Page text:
the prodigal son in the tavern rembrandt
Description of the painting by Rembrandt Harmens van Rijn “Venus and Cupid”Believe it or not, this canvas is not written entirely by Rembrandt. The thing is, he just started this painting, and then suggested to his students to finish it. And.
Description of the painting by Rembrandt Harmens Van Rijn “Portrait of Rembrandt’s mother sitting at the table”Rembrandt is a Dutch painter, a representative of the golden age and one of the best masters. He was known during his lifetime, he had many students, among whom there.
An arc of light runs from the feet of the prodigal son up through his ragged clothes and shaven, downcast head, into the arms of his father. The light swells and ascends to the father’s illuminated face, across his brow, and then shoots like an arrow across the picture to the face of the other son … the elder, who remained at home.
That earlier treatment of the story is a self-portrait showing Rembrandt, with wife Saskia, sitting playfully on his lap, as he raises a drinking glass. Like so many stars that crash and burn, like Christ’s prodigal son in the parable, Rembrandt’s early prosperity didn’t last. The artist lived lavishly and spent profligately, assuming the good times would continue forever. They didn’t. By the time he painted The Return of the Prodigal Son, Rembrandt had been bankrupted, his wife had died, his popularity had largely vanished, and he lived in poverty.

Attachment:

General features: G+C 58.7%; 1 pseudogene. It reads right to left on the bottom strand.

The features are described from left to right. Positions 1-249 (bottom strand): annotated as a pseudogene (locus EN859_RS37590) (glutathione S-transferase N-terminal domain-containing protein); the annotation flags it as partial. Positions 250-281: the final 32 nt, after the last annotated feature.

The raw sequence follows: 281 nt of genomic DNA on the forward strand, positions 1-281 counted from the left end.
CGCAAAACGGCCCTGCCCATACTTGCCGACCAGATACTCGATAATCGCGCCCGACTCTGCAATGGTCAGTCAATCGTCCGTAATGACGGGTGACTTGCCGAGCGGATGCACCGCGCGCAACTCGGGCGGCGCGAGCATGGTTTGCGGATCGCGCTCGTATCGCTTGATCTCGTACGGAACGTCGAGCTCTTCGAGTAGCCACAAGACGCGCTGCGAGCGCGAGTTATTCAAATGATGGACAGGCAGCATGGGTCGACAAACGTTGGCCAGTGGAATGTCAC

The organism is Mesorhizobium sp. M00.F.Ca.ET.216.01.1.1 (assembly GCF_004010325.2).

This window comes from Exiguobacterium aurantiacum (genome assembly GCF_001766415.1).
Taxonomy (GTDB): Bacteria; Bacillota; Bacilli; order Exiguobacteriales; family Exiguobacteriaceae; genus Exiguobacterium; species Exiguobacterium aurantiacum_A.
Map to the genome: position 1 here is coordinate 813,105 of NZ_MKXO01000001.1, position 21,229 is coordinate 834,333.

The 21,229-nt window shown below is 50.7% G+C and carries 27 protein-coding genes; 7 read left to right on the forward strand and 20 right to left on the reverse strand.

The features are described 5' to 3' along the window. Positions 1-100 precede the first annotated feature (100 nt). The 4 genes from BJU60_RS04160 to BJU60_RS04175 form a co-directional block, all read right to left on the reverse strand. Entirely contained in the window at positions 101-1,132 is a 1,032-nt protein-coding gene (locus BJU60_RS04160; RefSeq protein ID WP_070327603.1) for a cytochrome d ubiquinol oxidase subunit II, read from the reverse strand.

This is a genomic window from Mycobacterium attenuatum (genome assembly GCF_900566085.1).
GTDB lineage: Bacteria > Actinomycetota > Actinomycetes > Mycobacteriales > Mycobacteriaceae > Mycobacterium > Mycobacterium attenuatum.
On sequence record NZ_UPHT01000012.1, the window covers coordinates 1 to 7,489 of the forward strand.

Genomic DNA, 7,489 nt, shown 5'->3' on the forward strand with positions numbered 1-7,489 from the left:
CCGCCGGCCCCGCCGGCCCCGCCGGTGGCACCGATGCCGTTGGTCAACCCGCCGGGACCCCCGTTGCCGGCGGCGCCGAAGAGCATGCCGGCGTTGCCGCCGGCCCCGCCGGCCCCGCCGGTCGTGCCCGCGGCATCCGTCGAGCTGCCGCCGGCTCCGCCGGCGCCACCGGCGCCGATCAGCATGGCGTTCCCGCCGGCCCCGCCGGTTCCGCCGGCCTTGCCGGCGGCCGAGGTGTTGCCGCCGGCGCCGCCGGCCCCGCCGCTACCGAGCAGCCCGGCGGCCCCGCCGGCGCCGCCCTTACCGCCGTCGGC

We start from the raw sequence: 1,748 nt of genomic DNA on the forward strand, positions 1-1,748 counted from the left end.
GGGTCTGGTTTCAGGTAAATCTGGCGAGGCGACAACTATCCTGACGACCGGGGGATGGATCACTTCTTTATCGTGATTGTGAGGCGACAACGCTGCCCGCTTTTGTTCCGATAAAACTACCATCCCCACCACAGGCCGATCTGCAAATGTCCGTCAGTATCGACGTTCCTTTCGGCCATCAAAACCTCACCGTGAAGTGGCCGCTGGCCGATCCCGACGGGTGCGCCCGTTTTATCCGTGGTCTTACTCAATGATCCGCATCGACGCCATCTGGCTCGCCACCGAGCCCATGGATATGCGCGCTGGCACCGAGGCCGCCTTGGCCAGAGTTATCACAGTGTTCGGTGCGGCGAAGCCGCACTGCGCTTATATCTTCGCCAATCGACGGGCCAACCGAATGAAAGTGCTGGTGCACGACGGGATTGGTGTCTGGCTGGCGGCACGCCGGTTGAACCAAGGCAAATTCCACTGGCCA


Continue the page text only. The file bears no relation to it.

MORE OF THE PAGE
It’s a subject that Rembrandt illustrated several times, in drawings, etching, and paintings. And in some ways parallels Rembrandt’s own life. As a talented young painter, Rembrandt’s reputation grows. He marries Saskia, daughter of a prominent family, his commissions grow exponentially. He lives extravagantly. But when Saskia dies, his fortunes seem to die with her, and he becomes poor.
Perhaps it’s foreboding that two years after his marriage, Rembrandt painted himself and Saskia in a work entitled, “The Prodigal Son In A Brothel.”
His portraits were commonly of his contemporaries and his self-portraits helped create a story of his life while demonstrating his humble and sincere nature. His biblical representations showed his knowledge while also providing a glimpse into his compassion for humanity and familiarity with the people of his country.
The younger son returns home essentially as a beggar and hopes his father will let him be a servant in his former household as he believes their relationship is broken.
In another painting of this biblical story Rembrandt caught the prodigal son in the tavern. He painted himself and his wife, Saskia, into the merry-making of wine and song in a raucous pub (of course, Rembrandt as prodigal is wearing a sassy Dutch hat of black felt, with sword dangling at his side).
Rembrandt van Rijn, The Return of the Prodigal Son. Hermitage Museum, Saint Petersburg.